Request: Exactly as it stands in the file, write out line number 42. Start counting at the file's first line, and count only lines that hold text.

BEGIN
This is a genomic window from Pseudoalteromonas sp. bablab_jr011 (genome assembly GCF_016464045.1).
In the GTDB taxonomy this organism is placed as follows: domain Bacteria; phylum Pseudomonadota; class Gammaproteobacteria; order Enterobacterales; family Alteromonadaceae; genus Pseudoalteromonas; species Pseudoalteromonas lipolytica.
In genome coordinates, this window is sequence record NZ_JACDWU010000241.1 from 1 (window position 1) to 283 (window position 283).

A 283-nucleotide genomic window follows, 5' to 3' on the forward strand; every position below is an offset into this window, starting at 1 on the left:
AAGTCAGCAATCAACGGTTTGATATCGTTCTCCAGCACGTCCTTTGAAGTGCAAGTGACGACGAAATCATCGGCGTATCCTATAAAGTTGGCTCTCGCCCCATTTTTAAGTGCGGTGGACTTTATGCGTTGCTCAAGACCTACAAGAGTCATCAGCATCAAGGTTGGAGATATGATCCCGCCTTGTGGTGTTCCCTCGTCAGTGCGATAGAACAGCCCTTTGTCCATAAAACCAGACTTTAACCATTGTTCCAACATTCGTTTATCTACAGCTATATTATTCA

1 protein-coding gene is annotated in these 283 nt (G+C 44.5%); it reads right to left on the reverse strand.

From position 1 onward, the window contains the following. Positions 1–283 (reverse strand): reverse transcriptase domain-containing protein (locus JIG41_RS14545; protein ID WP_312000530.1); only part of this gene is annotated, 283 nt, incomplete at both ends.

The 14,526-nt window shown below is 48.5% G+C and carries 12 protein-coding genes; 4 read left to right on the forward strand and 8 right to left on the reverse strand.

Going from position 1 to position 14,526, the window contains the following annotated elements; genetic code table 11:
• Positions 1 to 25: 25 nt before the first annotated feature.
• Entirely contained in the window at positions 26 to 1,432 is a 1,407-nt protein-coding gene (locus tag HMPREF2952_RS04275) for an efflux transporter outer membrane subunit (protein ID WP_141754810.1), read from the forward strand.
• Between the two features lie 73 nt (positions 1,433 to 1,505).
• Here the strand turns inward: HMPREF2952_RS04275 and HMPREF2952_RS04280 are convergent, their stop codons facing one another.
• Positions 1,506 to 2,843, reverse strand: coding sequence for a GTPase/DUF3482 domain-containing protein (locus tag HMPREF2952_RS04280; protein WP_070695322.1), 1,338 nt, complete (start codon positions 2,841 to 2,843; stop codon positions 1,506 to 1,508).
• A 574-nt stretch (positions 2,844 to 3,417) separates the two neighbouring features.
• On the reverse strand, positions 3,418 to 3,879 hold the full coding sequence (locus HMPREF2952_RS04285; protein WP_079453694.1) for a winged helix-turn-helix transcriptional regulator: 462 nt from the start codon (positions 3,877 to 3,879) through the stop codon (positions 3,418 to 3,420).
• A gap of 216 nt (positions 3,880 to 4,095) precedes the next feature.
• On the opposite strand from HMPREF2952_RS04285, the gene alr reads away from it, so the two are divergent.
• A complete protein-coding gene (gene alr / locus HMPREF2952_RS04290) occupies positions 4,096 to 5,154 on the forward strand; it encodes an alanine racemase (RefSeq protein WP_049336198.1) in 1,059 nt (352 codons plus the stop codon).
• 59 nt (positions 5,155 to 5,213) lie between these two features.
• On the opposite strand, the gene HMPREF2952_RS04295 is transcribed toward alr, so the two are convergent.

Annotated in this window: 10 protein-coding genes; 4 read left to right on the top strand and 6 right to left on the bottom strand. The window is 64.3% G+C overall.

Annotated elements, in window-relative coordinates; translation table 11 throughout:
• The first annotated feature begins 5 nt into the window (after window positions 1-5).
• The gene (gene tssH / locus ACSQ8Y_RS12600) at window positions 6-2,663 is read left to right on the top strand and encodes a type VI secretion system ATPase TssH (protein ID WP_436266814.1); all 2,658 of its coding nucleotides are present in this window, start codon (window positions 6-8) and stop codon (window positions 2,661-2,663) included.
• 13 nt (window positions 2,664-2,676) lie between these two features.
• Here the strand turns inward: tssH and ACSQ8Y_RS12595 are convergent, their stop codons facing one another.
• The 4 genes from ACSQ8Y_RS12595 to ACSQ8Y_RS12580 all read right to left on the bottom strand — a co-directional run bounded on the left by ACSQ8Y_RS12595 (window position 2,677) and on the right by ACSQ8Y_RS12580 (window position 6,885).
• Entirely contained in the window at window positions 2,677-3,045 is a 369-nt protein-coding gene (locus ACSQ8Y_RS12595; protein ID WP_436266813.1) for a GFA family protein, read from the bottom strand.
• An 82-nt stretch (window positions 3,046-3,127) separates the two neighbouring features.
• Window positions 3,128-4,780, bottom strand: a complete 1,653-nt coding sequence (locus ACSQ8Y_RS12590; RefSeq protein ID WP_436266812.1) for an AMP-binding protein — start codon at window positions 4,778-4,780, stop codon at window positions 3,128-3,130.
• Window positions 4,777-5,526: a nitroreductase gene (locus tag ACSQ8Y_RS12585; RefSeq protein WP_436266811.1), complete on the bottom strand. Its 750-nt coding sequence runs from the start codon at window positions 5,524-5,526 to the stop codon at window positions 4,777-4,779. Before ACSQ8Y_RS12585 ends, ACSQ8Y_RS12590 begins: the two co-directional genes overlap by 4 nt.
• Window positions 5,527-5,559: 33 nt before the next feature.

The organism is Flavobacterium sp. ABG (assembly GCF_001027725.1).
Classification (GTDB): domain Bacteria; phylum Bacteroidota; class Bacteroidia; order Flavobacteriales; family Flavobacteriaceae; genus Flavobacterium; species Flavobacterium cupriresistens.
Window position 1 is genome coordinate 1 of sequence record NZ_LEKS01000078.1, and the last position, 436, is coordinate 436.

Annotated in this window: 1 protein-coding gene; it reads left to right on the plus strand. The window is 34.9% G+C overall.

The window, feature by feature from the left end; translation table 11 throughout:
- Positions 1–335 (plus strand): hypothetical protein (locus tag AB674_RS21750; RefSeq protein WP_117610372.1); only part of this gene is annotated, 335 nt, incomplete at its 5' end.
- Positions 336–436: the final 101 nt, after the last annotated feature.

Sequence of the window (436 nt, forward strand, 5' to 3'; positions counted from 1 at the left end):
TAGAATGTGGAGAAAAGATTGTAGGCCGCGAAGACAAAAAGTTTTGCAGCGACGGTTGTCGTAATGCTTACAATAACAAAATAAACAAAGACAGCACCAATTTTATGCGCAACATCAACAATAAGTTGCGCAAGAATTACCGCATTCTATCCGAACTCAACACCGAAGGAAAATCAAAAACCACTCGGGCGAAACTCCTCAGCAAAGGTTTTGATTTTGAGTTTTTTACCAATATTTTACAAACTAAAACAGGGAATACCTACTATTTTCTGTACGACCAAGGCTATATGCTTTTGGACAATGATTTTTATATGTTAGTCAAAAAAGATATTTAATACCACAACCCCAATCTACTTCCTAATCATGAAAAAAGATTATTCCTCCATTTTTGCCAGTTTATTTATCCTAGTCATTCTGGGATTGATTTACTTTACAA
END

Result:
TAGAATGTGGAGAAAAGATTGTAGGCCGCGAAGACAAAAAGTTTTGCAGCGACGGTTGTCGTAATGCTTACAATAACAAAATAAACAAAGACAGCACCAATTTTATGCGCAACATCAACAATAAGTTGCGCAAGAATTACCGCATTCTATCCGAACTCAACACCGAAGGAAAATCAAAAACCACTCGGGCGAAACTCCTCAGCAAAGGTTTTGATTTTGAGTTTTTTACCAATATTTTACAAACTAAAACAGGGAATACCTACTATTTTCTGTACGACCAAGGCTATATGCTTTTGGACAATGATTTTTATATGTTAGTCAAAAAAGATATTTAATACCACAACCCCAATCTACTTCCTAATCATGAAAAAAGATTATTCCTCCATTTTTGCCAGTTTATTTATCCTAGTCATTCTGGGATTGATTTACTTTACAA